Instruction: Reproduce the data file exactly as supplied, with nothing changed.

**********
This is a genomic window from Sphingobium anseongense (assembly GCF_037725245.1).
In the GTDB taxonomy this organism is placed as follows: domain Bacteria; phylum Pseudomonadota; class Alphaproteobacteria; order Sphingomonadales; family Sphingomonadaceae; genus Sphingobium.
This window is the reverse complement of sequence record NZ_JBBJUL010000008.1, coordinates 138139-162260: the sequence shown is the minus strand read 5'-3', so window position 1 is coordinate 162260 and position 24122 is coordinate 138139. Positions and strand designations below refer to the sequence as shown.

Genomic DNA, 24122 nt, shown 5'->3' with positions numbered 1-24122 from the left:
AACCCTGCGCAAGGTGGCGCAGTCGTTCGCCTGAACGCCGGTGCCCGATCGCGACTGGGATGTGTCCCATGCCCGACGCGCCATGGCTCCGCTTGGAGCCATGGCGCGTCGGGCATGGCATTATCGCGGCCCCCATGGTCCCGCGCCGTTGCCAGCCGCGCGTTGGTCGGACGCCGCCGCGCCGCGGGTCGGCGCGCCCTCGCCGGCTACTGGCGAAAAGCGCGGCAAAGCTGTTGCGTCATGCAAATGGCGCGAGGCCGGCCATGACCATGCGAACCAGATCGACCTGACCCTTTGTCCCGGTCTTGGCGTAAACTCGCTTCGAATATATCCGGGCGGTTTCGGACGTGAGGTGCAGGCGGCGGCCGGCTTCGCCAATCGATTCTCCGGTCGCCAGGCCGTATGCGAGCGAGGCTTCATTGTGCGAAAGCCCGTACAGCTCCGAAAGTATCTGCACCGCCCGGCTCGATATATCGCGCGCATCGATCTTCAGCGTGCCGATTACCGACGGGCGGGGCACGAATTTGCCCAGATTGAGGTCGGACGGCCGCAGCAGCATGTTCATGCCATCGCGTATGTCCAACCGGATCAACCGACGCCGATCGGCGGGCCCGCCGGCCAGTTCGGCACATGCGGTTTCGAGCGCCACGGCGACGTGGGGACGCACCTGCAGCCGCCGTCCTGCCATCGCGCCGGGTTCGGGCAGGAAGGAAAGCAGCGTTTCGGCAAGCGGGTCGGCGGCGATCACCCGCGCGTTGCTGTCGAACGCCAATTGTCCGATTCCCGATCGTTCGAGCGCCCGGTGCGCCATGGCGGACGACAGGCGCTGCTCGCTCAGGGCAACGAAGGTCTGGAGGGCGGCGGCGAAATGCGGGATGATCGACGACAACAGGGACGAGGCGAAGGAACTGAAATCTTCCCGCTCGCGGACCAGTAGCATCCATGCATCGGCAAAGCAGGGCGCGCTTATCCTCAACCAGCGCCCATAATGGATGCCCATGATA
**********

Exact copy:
This is a genomic window from Sphingobium anseongense (assembly GCF_037725245.1).
In the GTDB taxonomy this organism is placed as follows: domain Bacteria; phylum Pseudomonadota; class Alphaproteobacteria; order Sphingomonadales; family Sphingomonadaceae; genus Sphingobium.
This window is the reverse complement of sequence record NZ_JBBJUL010000008.1, coordinates 138139-162260: the sequence shown is the minus strand read 5'-3', so window position 1 is coordinate 162260 and position 24122 is coordinate 138139. Positions and strand designations below refer to the sequence as shown.

Genomic DNA, 24122 nt, shown 5'->3' with positions numbered 1-24122 from the left:
AACCCTGCGCAAGGTGGCGCAGTCGTTCGCCTGAACGCCGGTGCCCGATCGCGACTGGGATGTGTCCCATGCCCGACGCGCCATGGCTCCGCTTGGAGCCATGGCGCGTCGGGCATGGCATTATCGCGGCCCCCATGGTCCCGCGCCGTTGCCAGCCGCGCGTTGGTCGGACGCCGCCGCGCCGCGGGTCGGCGCGCCCTCGCCGGCTACTGGCGAAAAGCGCGGCAAAGCTGTTGCGTCATGCAAATGGCGCGAGGCCGGCCATGACCATGCGAACCAGATCGACCTGACCCTTTGTCCCGGTCTTGGCGTAAACTCGCTTCGAATATATCCGGGCGGTTTCGGACGTGAGGTGCAGGCGGCGGCCGGCTTCGCCAATCGATTCTCCGGTCGCCAGGCCGTATGCGAGCGAGGCTTCATTGTGCGAAAGCCCGTACAGCTCCGAAAGTATCTGCACCGCCCGGCTCGATATATCGCGCGCATCGATCTTCAGCGTGCCGATTACCGACGGGCGGGGCACGAATTTGCCCAGATTGAGGTCGGACGGCCGCAGCAGCATGTTCATGCCATCGCGTATGTCCAACCGGATCAACCGACGCCGATCGGCGGGCCCGCCGGCCAGTTCGGCACATGCGGTTTCGAGCGCCACGGCGACGTGGGGACGCACCTGCAGCCGCCGTCCTGCCATCGCGCCGGGTTCGGGCAGGAAGGAAAGCAGCGTTTCGGCAAGCGGGTCGGCGGCGATCACCCGCGCGTTGCTGTCGAACGCCAATTGTCCGATTCCCGATCGTTCGAGCGCCCGGTGCGCCATGGCGGACGACAGGCGCTGCTCGCTCAGGGCAACGAAGGTCTGGAGGGCGGCGGCGAAATGCGGGATGATCGACGACAACAGGGACGAGGCGAAGGAACTGAAATCTTCCCGCTCGCGGACCAGTAGCATCCATGCATCGGCAAAGCAGGGCGCGCTTATCCTCAACCAGCGCCCATAATGGATGCCCATGATA